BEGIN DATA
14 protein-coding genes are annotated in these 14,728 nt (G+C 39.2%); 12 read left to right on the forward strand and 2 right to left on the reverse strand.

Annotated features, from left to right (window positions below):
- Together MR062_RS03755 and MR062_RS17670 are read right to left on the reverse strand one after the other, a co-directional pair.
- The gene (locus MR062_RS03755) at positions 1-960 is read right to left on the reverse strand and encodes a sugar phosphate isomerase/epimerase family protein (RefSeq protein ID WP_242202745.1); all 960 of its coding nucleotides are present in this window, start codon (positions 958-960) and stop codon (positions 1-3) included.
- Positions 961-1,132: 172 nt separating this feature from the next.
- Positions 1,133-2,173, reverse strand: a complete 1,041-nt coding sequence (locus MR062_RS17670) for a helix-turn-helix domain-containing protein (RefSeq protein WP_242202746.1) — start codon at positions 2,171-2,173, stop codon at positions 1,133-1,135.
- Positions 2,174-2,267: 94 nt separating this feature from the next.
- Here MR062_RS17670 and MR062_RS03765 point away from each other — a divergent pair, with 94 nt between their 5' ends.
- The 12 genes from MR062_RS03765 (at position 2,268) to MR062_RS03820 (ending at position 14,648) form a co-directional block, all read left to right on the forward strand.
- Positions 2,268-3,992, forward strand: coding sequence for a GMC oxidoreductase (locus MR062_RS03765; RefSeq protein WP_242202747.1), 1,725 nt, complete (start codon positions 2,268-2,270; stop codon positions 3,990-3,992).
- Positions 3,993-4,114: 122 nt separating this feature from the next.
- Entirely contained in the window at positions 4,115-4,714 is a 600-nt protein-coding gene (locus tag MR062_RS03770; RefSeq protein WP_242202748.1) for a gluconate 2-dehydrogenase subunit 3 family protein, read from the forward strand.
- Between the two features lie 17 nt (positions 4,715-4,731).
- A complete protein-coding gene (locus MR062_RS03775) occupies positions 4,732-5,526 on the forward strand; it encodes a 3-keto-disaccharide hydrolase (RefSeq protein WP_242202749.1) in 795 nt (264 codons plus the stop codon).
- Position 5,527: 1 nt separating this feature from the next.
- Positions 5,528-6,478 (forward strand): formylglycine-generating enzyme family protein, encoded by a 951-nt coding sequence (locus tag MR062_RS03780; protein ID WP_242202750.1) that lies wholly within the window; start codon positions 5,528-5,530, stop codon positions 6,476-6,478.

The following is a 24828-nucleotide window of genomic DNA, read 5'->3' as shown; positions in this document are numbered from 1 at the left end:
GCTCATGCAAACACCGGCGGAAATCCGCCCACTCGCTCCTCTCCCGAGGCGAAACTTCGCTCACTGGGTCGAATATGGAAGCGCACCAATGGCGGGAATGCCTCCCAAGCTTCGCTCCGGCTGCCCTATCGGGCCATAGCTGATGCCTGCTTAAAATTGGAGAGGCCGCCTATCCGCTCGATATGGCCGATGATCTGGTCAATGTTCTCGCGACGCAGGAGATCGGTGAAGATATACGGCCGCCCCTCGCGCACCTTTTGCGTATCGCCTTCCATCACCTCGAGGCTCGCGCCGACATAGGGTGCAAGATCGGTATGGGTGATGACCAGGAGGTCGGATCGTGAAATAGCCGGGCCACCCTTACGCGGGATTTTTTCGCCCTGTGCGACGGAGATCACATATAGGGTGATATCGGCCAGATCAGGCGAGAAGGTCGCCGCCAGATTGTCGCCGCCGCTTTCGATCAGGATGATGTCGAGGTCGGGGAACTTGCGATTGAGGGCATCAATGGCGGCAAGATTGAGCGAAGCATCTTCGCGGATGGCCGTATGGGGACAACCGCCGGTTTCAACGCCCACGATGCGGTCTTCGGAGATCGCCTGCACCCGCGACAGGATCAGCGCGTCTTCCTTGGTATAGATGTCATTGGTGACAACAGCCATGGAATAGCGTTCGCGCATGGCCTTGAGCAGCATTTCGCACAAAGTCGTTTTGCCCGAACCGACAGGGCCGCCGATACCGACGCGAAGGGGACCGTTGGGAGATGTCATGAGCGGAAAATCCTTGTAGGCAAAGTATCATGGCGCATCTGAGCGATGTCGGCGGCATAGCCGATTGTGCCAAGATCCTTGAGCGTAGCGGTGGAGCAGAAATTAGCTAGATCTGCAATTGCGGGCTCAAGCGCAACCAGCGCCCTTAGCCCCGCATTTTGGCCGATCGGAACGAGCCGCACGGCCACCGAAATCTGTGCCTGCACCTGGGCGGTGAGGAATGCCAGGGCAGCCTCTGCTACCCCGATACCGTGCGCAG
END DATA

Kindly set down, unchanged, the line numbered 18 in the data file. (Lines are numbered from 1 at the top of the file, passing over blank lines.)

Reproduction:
GCTCATGCAAACACCGGCGGAAATCCGCCCACTCGCTCCTCTCCCGAGGCGAAACTTCGCTCACTGGGTCGAATATGGAAGCGCACCAATGGCGGGAATGCCTCCCAAGCTTCGCTCCGGCTGCCCTATCGGGCCATAGCTGATGCCTGCTTAAAATTGGAGAGGCCGCCTATCCGCTCGATATGGCCGATGATCTGGTCAATGTTCTCGCGACGCAGGAGATCGGTGAAGATATACGGCCGCCCCTCGCGCACCTTTTGCGTATCGCCTTCCATCACCTCGAGGCTCGCGCCGACATAGGGTGCAAGATCGGTATGGGTGATGACCAGGAGGTCGGATCGTGAAATAGCCGGGCCACCCTTACGCGGGATTTTTTCGCCCTGTGCGACGGAGATCACATATAGGGTGATATCGGCCAGATCAGGCGAGAAGGTCGCCGCCAGATTGTCGCCGCCGCTTTCGATCAGGATGATGTCGAGGTCGGGGAACTTGCGATTGAGGGCATCAATGGCGGCAAGATTGAGCGAAGCATCTTCGCGGATGGCCGTATGGGGACAACCGCCGGTTTCAACGCCCACGATGCGGTCTTCGGAGATCGCCTGCACCCGCGACAGGATCAGCGCGTCTTCCTTGGTATAGATGTCATTGGTGACAACAGCCATGGAATAGCGTTCGCGCATGGCCTTGAGCAGCATTTCGCACAAAGTCGTTTTGCCCGAACCGACAGGGCCGCCGATACCGACGCGAAGGGGACCGTTGGGAGATGTCATGAGCGGAAAATCCTTGTAGGCAAAGTATCATGGCGCATCTGAGCGATGTCGGCGGCATAGCCGATTGTGCCAAGATCCTTGAGCGTAGCGGTGGAGCAGAAATTAGCTAGATCTGCAATTGCGGGCTCAAGCGCAACCAGCGCCCTTAGCCCCGCATTTTGGCCGATCGGAACGAGCCGCACGGCCACCGAAATCTGTGCCTGCACCTGGGCGGTGAGGAATGCCAGGGCAGCCTCTGCTACCCCGATACCGTGCGCAG